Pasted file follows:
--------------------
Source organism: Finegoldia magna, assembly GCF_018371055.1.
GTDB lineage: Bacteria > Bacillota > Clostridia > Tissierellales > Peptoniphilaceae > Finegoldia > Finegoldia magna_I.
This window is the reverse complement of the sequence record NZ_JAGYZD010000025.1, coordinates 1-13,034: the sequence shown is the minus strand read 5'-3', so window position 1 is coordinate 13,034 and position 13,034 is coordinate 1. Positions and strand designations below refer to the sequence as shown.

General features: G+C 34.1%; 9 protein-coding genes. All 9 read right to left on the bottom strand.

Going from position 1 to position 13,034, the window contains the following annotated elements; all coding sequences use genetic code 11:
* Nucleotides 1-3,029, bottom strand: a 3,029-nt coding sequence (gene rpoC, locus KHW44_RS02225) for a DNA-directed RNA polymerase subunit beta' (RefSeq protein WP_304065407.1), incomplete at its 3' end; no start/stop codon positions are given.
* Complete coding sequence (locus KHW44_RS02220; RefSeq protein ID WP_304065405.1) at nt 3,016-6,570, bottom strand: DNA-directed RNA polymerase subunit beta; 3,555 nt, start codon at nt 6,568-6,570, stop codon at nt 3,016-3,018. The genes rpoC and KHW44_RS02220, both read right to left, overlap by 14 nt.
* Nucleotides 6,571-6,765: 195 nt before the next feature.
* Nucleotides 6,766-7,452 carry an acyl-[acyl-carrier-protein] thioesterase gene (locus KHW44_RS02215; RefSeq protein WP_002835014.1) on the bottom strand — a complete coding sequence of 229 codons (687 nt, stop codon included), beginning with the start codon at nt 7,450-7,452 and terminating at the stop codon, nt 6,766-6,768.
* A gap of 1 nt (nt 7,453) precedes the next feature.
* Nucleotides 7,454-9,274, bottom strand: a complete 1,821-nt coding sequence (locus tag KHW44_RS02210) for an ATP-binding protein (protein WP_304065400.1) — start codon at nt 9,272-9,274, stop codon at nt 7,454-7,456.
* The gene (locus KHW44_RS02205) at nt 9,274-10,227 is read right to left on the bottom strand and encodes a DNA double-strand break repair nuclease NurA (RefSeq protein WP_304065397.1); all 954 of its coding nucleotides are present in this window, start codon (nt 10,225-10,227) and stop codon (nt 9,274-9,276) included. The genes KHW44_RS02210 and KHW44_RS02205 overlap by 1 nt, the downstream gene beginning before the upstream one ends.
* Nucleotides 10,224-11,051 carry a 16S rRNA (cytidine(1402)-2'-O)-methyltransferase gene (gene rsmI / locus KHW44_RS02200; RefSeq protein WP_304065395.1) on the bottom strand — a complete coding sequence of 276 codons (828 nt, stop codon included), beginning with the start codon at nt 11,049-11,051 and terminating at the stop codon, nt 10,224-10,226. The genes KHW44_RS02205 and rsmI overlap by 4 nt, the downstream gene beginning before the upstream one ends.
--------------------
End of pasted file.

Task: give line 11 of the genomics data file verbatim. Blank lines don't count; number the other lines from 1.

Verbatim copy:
* Nucleotides 7,454-9,274, bottom strand: a complete 1,821-nt coding sequence (locus tag KHW44_RS02210) for an ATP-binding protein (protein WP_304065400.1) — start codon at nt 9,272-9,274, stop codon at nt 7,454-7,456.